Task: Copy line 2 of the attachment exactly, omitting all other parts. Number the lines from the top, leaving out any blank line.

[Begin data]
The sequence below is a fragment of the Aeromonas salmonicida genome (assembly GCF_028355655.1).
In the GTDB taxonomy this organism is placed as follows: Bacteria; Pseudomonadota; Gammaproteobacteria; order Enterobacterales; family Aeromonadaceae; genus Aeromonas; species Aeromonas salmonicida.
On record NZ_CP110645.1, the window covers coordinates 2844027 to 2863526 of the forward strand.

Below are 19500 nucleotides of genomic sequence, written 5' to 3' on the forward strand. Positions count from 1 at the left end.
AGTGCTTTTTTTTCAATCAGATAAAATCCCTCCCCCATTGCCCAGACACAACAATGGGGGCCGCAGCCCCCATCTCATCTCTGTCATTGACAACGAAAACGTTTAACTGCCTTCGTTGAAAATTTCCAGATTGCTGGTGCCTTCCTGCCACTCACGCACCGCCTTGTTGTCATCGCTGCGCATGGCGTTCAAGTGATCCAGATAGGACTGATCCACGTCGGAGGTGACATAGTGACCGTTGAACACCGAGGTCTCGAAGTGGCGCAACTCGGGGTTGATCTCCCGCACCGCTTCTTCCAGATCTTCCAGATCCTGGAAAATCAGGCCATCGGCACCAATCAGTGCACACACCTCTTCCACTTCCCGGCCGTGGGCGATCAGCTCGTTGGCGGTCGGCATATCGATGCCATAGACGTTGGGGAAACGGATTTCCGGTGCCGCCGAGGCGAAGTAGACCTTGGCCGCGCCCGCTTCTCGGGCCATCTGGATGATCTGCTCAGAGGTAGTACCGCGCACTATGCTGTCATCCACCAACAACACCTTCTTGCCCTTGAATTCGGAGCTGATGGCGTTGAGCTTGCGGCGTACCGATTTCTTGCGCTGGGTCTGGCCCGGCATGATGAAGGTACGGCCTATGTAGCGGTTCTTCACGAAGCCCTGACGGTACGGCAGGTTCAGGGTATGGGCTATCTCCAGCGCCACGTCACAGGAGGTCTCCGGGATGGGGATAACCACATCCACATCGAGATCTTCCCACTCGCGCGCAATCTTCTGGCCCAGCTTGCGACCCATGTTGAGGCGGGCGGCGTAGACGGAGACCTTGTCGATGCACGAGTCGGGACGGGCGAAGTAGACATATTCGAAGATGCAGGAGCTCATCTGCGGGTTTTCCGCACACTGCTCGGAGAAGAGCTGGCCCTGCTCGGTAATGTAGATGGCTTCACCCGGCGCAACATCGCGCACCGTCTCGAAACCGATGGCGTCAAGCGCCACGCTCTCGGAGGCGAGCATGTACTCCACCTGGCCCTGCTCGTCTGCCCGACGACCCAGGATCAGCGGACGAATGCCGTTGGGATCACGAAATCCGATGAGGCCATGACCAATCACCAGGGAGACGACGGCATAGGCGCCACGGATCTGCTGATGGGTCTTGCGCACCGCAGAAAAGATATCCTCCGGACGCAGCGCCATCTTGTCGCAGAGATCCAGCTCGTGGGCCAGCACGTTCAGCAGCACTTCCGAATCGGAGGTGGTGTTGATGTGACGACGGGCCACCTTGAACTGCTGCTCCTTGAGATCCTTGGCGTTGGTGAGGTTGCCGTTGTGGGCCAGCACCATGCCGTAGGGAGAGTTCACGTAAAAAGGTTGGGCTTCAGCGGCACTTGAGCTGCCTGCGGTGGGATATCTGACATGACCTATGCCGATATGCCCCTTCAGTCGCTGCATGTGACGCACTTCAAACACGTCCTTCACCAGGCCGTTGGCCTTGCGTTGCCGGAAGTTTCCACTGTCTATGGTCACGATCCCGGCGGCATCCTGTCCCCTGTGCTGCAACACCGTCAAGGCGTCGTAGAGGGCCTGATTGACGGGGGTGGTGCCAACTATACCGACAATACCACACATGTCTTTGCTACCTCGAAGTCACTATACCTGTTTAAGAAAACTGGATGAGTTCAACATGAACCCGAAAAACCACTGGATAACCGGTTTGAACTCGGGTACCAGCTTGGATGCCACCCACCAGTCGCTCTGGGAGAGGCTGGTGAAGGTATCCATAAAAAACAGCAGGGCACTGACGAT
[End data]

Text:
In the GTDB taxonomy this organism is placed as follows: Bacteria; Pseudomonadota; Gammaproteobacteria; order Enterobacterales; family Aeromonadaceae; genus Aeromonas; species Aeromonas salmonicida.